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Old 01-28-2004, 07:06 PM
andyistic andyistic is offline
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Location: Los Angeles
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Personally, I've always favored free software - that is, no money requested at all.
I don't mind charging for the cost of a CD, shipping and handling,
but I'm not comfortable charging $500 for a program which can be dup'ed over and over for free.
This is why I'm a strong supporter of Linux - it's all free.
Sure, there are some programs which cost money, but you don't have to use those. I don't.
Microsoft is all about money - they have billions, yet they still charger over $100 for most of their apps. Why?

As for protection, since I offer my material free, I wouldn't need it.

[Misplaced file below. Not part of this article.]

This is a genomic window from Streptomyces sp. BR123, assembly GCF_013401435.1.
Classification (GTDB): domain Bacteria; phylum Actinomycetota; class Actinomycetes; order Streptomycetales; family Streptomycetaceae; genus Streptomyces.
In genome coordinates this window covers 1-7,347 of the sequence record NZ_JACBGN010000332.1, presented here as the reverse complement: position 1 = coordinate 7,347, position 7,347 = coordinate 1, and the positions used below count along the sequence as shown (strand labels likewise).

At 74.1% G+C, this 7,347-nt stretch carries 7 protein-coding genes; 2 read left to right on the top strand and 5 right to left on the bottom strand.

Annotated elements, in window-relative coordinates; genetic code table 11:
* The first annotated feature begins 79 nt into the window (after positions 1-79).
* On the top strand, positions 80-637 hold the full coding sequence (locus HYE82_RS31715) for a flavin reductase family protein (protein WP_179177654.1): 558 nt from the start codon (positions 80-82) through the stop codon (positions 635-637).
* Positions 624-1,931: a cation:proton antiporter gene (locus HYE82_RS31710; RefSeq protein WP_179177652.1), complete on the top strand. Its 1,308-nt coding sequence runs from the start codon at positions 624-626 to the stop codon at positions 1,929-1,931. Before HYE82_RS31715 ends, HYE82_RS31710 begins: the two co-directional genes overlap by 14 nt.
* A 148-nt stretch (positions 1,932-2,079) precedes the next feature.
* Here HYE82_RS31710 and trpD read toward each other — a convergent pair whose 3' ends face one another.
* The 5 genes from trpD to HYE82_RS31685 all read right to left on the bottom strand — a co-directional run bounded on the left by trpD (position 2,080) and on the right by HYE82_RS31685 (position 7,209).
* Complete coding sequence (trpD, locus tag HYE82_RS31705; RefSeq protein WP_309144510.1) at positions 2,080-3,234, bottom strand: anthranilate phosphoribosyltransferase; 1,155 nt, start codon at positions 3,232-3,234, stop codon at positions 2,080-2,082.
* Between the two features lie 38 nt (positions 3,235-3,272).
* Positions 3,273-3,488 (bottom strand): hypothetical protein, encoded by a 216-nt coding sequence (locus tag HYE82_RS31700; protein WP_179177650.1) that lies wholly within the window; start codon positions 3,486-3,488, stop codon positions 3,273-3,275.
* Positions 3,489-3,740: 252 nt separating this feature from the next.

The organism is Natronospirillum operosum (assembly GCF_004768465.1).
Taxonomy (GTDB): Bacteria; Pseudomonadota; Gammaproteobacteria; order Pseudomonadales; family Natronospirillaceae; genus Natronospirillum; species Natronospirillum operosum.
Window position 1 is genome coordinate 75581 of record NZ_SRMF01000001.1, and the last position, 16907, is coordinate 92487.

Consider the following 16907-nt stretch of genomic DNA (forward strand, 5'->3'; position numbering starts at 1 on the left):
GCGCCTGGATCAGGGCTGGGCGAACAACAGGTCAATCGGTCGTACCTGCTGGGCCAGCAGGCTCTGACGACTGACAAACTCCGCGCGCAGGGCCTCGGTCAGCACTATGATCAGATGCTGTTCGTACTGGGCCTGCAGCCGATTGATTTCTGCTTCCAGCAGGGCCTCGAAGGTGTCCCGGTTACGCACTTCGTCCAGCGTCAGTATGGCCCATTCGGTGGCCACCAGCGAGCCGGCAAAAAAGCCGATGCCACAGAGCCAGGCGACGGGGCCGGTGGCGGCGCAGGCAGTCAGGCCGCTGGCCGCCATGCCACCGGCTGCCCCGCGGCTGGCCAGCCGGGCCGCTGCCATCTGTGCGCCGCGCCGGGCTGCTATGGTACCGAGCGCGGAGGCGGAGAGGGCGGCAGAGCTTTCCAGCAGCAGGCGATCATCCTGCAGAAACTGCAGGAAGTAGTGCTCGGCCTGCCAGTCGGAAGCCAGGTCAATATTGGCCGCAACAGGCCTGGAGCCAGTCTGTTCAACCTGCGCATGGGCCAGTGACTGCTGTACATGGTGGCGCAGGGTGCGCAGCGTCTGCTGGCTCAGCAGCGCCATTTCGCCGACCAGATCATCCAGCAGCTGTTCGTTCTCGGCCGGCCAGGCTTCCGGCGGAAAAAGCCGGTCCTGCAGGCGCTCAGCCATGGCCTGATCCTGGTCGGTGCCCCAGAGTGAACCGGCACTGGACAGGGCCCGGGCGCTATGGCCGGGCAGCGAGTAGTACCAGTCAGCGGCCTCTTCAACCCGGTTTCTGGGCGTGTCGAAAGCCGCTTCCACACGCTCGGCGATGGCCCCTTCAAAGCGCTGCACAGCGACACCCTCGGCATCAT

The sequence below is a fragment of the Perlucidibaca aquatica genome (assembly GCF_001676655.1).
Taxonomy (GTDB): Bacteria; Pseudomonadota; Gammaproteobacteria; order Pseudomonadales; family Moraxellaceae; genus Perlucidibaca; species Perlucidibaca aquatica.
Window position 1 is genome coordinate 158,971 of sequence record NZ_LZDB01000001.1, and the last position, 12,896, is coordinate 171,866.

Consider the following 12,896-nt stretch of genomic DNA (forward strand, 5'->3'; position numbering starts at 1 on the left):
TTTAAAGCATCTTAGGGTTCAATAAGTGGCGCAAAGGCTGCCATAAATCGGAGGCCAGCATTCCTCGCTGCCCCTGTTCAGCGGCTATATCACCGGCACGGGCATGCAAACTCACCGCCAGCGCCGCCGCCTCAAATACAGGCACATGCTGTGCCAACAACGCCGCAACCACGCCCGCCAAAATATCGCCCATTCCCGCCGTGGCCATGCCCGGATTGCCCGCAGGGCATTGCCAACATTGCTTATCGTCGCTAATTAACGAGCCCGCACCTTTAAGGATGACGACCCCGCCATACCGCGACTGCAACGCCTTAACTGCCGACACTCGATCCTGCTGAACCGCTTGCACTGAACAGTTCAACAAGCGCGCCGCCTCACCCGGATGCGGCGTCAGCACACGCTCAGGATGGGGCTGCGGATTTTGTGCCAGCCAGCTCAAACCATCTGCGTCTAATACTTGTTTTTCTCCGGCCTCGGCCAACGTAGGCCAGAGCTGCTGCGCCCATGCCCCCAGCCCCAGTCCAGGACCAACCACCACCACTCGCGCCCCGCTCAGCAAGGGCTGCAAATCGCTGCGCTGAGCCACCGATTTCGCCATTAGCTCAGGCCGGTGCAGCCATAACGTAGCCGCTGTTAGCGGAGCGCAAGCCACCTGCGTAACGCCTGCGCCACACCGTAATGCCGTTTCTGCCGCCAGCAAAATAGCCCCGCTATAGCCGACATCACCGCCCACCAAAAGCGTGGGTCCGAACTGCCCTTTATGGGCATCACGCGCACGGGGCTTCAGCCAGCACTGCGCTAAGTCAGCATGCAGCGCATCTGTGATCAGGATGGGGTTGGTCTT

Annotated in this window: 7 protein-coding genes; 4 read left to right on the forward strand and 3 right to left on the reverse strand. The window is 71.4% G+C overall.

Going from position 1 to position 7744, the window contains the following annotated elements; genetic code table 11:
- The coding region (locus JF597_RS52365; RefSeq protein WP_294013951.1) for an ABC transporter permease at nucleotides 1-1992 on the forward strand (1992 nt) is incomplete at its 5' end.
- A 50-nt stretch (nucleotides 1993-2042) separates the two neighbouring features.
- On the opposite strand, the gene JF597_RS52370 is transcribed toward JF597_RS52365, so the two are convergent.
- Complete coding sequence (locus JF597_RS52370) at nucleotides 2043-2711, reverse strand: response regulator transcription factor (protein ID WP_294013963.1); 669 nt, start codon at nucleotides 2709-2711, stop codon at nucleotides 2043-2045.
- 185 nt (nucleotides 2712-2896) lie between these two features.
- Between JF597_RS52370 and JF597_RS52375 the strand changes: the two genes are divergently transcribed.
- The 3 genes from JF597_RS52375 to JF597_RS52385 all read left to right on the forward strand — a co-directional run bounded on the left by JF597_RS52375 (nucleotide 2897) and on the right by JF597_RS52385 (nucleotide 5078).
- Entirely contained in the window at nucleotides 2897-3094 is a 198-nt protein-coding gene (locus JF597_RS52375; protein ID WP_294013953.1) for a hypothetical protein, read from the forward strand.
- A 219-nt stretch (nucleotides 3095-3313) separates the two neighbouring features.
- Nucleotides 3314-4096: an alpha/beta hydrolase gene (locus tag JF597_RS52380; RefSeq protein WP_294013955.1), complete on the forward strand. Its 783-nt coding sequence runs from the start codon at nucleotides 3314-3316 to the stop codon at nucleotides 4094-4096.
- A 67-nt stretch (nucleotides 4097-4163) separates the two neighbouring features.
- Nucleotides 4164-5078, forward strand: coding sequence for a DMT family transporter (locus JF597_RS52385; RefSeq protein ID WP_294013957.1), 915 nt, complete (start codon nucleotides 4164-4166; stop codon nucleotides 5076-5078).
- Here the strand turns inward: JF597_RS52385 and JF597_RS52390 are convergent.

If a company asked me to write protection for them, I could probably make something virtually uncrackable.
But remember this - anytime someone else cracks your code, you can ask them how they did it and use that information to make your code more secure against future cracks.

Learning is important to me. If I can learn something new because someone cracked my code, I'm all for it.
I just hope people out there are willing to try.

This means the question to ask is:
Can you write code which will outlast someone's interest in trying to crack it?
This is really a matter of someone being willing to put the time and effort into doing the crack. If they give up before the job is done, then you have won. You have to make your code really tedius and time-consuming it you wish to have a chance of your code being "secure".

-- Andy
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